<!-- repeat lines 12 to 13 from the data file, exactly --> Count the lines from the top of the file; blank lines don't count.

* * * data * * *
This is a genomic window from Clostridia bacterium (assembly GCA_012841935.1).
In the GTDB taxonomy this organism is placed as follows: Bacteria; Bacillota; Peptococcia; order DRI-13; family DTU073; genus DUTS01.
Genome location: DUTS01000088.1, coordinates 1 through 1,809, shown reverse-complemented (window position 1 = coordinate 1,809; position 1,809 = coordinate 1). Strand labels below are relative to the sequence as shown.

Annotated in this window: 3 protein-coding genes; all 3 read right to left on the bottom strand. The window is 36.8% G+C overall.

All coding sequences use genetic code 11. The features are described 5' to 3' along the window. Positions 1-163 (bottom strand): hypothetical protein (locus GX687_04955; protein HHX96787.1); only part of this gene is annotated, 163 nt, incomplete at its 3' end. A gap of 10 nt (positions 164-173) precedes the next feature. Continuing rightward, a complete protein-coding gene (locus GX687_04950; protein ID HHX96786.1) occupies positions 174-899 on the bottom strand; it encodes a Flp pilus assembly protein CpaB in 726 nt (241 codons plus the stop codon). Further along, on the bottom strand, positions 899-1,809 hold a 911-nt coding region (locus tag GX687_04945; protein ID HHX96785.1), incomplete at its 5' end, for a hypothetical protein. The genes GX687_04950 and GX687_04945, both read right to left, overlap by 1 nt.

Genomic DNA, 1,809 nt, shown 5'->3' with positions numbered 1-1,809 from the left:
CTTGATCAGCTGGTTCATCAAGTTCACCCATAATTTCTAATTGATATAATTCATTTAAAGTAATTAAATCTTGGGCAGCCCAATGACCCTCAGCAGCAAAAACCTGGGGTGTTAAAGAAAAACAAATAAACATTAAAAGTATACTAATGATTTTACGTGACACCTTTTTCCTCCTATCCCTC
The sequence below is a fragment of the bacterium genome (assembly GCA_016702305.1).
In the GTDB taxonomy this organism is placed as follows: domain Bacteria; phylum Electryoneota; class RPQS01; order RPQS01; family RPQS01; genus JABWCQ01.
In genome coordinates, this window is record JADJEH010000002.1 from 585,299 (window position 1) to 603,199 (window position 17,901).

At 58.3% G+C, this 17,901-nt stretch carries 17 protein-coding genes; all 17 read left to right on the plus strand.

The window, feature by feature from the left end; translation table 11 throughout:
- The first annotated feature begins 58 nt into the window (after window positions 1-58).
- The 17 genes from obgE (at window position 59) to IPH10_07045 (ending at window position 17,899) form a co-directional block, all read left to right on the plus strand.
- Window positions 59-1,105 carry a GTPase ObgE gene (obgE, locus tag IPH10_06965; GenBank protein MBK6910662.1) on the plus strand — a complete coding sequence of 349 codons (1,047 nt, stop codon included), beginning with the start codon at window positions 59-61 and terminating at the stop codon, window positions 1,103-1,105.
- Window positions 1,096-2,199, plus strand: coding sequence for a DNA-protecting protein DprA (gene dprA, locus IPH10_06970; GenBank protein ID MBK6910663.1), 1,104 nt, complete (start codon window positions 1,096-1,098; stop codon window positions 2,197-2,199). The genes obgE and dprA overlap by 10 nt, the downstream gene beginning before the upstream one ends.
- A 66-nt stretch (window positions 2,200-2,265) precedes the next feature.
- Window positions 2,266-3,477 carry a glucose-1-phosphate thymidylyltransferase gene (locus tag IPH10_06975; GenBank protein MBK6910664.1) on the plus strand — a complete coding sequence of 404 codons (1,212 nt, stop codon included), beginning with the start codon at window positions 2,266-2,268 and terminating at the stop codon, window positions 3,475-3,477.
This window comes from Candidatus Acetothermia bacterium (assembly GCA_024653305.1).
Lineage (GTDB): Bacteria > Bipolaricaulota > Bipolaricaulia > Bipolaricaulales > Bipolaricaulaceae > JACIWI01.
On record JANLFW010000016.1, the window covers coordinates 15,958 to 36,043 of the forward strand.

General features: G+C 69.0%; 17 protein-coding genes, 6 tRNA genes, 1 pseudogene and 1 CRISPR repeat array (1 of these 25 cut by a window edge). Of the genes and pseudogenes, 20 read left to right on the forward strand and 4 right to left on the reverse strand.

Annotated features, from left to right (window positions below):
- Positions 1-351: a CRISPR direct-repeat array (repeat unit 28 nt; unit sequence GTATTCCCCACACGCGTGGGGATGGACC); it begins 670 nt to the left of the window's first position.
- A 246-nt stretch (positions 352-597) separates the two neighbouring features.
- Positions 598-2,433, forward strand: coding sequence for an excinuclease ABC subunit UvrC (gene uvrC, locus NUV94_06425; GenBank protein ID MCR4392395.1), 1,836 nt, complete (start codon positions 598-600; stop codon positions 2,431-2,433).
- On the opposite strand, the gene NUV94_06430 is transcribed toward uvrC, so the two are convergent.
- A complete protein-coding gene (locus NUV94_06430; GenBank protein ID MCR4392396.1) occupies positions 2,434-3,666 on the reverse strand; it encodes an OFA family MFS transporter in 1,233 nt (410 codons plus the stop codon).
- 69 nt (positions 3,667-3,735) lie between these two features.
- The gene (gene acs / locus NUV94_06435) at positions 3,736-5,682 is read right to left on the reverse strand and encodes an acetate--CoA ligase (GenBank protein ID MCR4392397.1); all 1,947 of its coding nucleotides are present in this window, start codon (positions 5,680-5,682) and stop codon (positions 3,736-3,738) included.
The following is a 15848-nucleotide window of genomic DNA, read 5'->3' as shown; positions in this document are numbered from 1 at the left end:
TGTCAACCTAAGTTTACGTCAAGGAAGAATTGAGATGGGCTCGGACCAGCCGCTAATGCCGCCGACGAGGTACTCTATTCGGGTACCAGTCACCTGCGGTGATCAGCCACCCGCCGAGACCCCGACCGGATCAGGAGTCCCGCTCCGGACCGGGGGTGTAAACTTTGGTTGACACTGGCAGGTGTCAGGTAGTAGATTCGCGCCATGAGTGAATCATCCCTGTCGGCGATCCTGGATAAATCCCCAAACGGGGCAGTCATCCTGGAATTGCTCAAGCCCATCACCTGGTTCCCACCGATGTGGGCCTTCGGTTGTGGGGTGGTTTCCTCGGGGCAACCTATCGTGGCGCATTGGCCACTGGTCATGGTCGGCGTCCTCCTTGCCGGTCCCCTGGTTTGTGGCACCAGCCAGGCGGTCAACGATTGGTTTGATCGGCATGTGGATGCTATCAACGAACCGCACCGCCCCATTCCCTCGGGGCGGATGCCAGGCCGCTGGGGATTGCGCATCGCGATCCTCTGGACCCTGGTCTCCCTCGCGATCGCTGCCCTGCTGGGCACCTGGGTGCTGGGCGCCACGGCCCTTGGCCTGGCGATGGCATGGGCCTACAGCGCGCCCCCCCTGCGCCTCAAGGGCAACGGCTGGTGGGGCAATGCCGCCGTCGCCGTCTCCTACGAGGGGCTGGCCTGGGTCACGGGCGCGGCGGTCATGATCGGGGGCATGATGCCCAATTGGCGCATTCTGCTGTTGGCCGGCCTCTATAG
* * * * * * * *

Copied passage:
The window, feature by feature from the left end; translation table 11 throughout:
- The first annotated feature begins 58 nt into the window (after window positions 1-58).